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One Woman’s Journey From Chinese Labor Camp To Top American Tech Entrepreneur

January 24, 2013

By Jenna Goudreau, Forbes Staff
“I knew they were coming for me,” says Ping Fu. It was 1966, the beginning of China’s Cultural Revolution under Chairman Mao Zedong, and she was 8 years old. “I heard this huge noise in the courtyard and saw the Red Guard. Then I heard my mom crying, saying, ‘She’s so little.’ They grabbed me. I wasn’t even given a chance to hug my mom. I was taken away from Shanghai, the only home I knew.”

Taken from her parents, Fu was left to fend for herself and her younger sister in a government-run ghetto in Nanjing, China, where she lived for nearly a decade. There, she was brainwashed, starved, tortured and gang raped, forced to become a child factory worker and without proper schooling. Years later, when the schools reopened, Fu began rebuilding her life as a student at Suzhou University. It was short-lived. A few months before graduation, her senior thesis on female infanticide in China’s countryside caught the attention of the national press. She was imprisoned and sentenced to exile.

Fu began her life in America broke, alone and knowing only three words of English. She put herself through school doing odd jobs and eventually earned a computer science degree, setting her up to become a leading innovator in the early dot-com era. In 1997, she launched tech firm Geomagic with her husband, creating 3D software to customize product manufacturing, from personalized shoes and prosthetic limbs to NASA spaceship repairs. By 2005, it had $30 million in revenues, and she was named Inc. magazine’s Entrepreneur of the Year.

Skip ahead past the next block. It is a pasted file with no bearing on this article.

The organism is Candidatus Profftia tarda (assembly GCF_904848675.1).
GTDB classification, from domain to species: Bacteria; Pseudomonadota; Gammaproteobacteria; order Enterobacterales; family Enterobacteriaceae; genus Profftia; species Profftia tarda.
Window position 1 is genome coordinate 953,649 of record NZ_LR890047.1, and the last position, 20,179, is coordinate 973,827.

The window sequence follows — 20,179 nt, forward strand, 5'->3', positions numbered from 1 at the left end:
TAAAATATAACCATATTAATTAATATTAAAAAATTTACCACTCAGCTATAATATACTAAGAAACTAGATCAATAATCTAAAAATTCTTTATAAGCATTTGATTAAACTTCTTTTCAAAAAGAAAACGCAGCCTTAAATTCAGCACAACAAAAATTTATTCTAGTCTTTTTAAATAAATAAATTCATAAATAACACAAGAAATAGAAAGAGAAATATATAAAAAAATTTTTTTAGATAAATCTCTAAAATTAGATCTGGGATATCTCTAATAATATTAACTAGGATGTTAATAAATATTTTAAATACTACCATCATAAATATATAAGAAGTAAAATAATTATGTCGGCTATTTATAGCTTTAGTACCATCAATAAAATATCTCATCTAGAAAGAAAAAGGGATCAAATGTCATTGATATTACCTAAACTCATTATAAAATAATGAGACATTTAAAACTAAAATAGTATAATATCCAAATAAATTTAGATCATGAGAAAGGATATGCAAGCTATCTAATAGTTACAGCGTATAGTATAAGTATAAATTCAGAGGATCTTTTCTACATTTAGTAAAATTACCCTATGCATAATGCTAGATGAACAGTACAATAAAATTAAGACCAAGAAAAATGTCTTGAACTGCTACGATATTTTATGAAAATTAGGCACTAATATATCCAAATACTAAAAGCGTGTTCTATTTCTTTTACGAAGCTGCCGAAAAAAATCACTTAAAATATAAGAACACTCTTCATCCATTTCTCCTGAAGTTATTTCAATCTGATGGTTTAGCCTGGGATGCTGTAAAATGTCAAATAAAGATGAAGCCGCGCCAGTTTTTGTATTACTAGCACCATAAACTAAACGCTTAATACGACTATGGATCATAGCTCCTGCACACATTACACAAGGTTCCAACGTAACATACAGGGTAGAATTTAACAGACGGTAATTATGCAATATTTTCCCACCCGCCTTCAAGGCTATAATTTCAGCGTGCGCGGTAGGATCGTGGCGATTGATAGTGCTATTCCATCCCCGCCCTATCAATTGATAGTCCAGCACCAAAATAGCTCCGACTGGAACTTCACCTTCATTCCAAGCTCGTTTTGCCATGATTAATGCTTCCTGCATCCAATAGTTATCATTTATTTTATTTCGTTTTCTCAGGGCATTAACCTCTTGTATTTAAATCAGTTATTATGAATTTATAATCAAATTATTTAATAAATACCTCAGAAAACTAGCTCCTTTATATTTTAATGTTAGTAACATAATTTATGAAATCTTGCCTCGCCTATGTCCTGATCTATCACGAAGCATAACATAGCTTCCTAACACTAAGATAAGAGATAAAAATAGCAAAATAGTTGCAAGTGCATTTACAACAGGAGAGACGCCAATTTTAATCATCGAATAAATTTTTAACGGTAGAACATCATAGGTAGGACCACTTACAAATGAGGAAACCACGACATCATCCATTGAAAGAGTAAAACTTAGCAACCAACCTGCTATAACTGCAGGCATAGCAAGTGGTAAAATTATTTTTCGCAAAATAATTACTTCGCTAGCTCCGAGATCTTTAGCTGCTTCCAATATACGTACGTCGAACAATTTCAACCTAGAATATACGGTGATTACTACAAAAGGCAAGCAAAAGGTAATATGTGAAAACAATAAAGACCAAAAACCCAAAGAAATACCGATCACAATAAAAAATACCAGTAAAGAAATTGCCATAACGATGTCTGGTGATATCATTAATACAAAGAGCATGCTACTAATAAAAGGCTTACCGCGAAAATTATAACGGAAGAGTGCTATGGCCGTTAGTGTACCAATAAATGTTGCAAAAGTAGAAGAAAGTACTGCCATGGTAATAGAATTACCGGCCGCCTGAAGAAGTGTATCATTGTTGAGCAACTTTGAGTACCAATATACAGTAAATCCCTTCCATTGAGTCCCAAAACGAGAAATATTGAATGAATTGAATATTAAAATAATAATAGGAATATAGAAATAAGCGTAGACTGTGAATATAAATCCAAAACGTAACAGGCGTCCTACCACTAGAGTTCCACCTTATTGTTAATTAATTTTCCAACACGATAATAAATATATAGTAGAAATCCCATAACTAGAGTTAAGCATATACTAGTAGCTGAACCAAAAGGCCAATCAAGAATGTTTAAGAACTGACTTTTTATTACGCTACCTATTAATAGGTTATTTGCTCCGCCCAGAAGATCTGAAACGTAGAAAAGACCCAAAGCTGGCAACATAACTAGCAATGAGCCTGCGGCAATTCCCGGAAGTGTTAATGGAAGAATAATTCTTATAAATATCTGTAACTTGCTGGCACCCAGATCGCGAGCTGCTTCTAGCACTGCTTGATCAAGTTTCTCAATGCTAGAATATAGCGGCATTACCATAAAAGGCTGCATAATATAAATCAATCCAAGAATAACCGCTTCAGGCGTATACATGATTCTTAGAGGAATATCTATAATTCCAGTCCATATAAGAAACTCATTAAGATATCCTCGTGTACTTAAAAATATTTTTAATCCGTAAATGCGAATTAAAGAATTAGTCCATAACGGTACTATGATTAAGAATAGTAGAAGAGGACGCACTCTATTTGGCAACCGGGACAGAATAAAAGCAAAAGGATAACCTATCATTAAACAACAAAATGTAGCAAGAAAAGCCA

Today Fu sits on President Obama’s National Advisory Council on Innovation and Entrepreneurship, and this month agreed to sell Geomagic to 3D printing leader 3D Systems, where she will be Chief Strategy Officer. With a bigger platform and the time ripe for 3D printing, she believes it’s finally within her reach to “revolutionize American manufacturing.”

Her journey from Chinese labor camp to U.S. innovator is outlined in newmemoir Bend, Not Break, a reliving that she calls both “horrific” and “healing.” She sat down with Forbes to discuss her dark past and how it shaped her into a resilient leader.

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